-- This is a guest post by Liz Stark --
Are you sitting down right now? You might want to stand up for this – or hopefully want to stand up by the end of this article. Do you dread working, attending meetings, or even checking emails, knowing that you will be confined to a desk (or desk-like setting) for hours on end? Do you feel more tired after sitting for a long time, antsy, and even a little achy?
After years of back pain, feeling antsy, and simply uncomfortable at my desk, I became intrigued with the idea of having a standing desk. This is not to be confused with a treadmill desk (which, in my opinion, looks like a deadly accident waiting to happen); and I already knew a few people who owned standing desks and highly recommended them. However, I put off the idea, thinking I would just suffer and sit through any discomfort at my “regular” desk.
In November 2013, I received a big wakeup call that I needed to get a standing desk – and fast. After a fluke accident of simply getting out of bed too quickly and not stretching properly, I suffered from sharp, quick, and prolonged neck, back, and shoulder pain that lasted about two weeks. I could not turn my head left or right, could not sit down for longer than about 30 seconds without pain settling in; and sleeping was a nightmare. After just two days of my recovery process, I got a standing desk; and I know for a fact (and from my doctor’s and personal trainer’s opinions as well) that this standing desk not only helped me to heal properly and safely, but also helped me further improve my posture and actually get some work done!
After experiencing this consequence of moving too quickly and not stretching enough, I am now much more proactive in preventing what happened to my neck, back, and shoulders. I also must admit that I am incredibly relieved that I did not suffer any setbacks in my fitness and wellness goals, despite not being able to work out for two weeks. As a “worry wart,” when the pain first hit me, my initial thought was, “Oh my goodness! I’m going to be paralyzed! I can’t work out!” Shallow, I know – but as someone who finds solace in working out, this was huge deal to me.
Now that I have a standing desk as my everyday workstation, this has further improved my fitness, energy levels, and productivity. Really, I swear! Look – those treadmill desks that provide comic relief in online videos are giving standing desks (which, again, are totally different) a bad reputation and make them seem impractical. I included two photos of my standing desk with this article, so you can see an example of where I stand daily. My desk is not glamorous by any means – and I love it. It is on wheels, so I can move it to a different room or space if necessary; it has a shelf unit and ample desk space for my laptop and papers (which I set on either side of my laptop); and I also piled a few books under my laptop, simply because I like to have the computer propped up a little higher.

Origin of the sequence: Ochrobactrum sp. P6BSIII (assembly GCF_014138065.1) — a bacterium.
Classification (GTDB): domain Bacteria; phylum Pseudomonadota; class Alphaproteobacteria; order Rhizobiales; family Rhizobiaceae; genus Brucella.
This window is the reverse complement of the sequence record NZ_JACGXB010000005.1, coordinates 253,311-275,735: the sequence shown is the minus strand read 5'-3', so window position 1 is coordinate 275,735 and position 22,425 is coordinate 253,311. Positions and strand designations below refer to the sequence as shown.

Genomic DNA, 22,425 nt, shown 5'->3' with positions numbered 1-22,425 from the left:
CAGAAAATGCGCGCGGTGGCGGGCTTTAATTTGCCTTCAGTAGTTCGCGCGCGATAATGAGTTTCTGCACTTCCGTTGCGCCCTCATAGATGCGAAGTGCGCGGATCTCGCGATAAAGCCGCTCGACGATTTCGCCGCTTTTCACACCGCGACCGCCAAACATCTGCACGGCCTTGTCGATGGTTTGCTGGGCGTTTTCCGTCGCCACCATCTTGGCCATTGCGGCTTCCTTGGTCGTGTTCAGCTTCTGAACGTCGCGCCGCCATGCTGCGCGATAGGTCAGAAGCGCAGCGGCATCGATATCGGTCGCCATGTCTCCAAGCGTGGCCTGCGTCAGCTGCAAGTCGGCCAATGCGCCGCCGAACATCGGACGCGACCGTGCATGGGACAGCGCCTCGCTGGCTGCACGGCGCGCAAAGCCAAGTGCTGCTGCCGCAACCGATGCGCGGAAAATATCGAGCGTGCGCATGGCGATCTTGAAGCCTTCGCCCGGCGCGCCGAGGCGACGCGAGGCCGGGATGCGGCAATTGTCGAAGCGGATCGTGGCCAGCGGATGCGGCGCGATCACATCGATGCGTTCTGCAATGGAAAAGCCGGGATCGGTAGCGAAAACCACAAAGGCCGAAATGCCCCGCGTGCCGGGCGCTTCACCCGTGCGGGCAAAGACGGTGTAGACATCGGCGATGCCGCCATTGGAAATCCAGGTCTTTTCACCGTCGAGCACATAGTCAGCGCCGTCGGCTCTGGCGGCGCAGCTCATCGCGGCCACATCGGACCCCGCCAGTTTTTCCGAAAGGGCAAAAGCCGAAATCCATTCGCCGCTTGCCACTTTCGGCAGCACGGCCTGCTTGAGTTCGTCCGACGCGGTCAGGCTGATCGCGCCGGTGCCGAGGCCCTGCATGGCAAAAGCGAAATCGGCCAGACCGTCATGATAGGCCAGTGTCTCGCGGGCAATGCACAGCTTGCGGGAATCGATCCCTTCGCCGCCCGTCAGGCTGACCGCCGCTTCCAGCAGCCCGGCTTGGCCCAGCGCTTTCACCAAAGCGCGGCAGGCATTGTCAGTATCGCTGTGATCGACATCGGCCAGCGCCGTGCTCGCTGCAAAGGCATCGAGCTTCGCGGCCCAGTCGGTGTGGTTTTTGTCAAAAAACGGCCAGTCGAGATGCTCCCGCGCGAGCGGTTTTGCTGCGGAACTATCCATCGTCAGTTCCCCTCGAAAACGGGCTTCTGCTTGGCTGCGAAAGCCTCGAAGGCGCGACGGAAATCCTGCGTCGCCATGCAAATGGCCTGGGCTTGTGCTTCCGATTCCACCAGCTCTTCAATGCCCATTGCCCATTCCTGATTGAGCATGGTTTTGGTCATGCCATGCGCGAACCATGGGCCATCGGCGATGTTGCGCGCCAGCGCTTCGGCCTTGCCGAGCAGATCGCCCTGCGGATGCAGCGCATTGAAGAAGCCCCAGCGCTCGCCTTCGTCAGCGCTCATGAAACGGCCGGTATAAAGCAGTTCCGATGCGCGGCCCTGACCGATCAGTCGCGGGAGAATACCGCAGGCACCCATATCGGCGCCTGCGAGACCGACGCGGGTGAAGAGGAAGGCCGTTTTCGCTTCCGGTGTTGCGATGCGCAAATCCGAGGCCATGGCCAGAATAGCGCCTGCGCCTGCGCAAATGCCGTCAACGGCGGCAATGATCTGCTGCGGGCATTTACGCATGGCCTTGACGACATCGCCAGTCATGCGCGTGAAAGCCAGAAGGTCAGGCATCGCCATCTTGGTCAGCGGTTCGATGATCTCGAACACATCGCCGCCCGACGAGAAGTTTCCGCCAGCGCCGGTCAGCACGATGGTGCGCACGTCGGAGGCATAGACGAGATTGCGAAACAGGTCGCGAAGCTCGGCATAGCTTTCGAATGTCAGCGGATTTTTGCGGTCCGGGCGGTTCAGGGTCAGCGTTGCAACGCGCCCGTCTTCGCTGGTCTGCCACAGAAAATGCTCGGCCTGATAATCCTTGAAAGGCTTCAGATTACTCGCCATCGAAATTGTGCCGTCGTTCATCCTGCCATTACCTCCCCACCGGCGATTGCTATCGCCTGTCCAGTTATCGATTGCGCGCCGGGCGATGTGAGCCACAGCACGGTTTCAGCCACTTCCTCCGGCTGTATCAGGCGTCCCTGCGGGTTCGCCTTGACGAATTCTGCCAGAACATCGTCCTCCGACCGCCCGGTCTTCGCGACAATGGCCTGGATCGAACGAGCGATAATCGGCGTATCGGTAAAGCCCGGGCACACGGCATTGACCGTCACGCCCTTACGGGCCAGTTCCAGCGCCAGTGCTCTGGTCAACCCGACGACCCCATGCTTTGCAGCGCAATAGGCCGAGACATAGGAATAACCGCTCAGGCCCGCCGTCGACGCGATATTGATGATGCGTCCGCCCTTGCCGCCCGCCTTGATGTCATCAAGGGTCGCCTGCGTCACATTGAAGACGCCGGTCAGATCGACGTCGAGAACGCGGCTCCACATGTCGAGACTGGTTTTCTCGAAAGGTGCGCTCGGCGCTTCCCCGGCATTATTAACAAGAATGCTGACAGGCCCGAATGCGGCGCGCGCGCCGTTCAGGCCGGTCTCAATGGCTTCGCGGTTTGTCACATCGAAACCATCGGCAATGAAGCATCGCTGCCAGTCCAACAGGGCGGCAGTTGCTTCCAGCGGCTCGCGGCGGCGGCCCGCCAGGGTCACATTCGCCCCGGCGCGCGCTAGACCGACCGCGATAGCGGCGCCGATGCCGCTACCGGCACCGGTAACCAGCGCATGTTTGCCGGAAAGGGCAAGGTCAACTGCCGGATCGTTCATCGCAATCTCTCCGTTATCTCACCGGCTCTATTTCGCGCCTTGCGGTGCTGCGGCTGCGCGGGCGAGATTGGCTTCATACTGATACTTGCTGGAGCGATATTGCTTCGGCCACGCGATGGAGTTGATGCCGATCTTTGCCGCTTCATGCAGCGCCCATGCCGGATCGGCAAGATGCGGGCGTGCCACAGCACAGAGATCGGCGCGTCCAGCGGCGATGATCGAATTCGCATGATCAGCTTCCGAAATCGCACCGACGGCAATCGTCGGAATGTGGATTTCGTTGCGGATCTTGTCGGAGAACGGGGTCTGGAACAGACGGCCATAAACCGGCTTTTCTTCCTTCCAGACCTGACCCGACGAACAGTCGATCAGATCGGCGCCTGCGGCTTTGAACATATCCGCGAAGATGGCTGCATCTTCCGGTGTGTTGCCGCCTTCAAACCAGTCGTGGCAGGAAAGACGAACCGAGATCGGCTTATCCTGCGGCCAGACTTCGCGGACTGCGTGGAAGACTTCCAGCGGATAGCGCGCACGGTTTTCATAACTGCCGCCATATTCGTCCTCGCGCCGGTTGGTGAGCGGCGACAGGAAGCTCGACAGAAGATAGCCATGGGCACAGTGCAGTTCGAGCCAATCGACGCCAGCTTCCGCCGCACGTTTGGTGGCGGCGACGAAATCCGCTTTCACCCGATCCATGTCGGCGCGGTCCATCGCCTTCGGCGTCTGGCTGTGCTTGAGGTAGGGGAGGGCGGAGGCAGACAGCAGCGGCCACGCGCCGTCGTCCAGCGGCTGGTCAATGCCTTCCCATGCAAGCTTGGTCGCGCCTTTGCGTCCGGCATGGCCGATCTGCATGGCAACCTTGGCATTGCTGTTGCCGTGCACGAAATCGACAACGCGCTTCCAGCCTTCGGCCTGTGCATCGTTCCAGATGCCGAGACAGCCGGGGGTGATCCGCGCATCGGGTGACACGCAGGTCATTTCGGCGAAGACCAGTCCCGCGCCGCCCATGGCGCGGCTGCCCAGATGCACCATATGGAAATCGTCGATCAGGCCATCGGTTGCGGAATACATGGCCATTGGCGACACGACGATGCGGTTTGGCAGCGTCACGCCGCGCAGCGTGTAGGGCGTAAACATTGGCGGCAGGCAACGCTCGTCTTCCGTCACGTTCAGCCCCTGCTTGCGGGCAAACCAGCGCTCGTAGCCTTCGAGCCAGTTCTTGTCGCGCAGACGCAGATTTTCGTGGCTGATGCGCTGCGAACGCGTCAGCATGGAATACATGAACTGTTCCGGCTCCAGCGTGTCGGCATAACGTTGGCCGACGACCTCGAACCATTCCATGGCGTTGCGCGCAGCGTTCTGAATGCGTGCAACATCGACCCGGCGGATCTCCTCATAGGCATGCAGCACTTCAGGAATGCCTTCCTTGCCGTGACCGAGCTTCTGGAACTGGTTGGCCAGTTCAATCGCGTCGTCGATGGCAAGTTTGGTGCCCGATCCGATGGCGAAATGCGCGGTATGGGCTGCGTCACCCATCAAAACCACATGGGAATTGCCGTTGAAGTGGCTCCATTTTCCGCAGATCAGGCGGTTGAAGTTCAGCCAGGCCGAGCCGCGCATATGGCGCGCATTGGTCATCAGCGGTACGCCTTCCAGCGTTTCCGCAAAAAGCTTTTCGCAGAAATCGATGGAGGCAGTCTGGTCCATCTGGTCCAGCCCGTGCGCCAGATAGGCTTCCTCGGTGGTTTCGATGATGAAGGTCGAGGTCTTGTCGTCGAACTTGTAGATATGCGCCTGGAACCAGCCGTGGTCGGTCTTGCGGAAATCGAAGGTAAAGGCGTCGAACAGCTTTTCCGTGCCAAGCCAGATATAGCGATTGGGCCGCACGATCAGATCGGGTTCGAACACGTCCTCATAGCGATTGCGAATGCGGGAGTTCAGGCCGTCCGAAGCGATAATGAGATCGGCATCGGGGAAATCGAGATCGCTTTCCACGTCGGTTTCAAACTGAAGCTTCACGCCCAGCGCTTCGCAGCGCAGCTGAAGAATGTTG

If you build your own desk or find one that's adjustable, here are some ergonomic tips known to be ideal for your stand-up desk set-up:
- Table height of your desk should be at or slightly below natural elbow height and bend.
- Computer monitor should be at eye level and within 20-28 inches away from your head.
- Give your monitor a 20 degree tilt backwards.
You might be questioning why standing all day would be energizing rather than tiring. Since I am already standing, if I need to pick up a telephone or quickly get something from another room, there is no “inner lazy struggle” of getting up and down from a chair. Sure, it might take some getting used to, standing more often – but it is also great for preventing that restless, antsy feeling in your legs after sitting for a while; you can work on your posture (key for strengthening your back and even your confidence); and hey, you can even sneak in a few ab, calf, glute, or other exercises (depending on whether or not you are surrounded by other co-workers – or care if anyone sees you dancing at your desk).
Obviously there will be times (meetings, conferences, etc.) when you would not be able to reap the benefits of a standing desk – but just consider how much sitting all of us tend to do while driving, seeing a movie or watching television, eating, and other activities. Standing for any extra amount of time can benefit your health. Unlike the treadmill desk or giant yoga ball or other “office furniture fads,” I do not consider a standing desk to be a fitness trend. It is something very practical and can even save space that "regular" desks take up (again, check out the photos of my desk – not overly sized at all).
To inspire your own desk search, here are some from Overstock.com that Team Mizzfit spotted:
And, of course, here's MINE on Amazon.
While I am relieved and grateful that the standing desk helped in my injury recovery process, I am even more grateful that it literally keeps me on my toes and more active in my daily life. If you are sitting down right now, I hope that you will at least consider taking a stand for your health – I have a feeling you will feel better, more productive, and energized. And yes, I am standing at said desk while writing this article (I might be dancing to some music while doing so as well).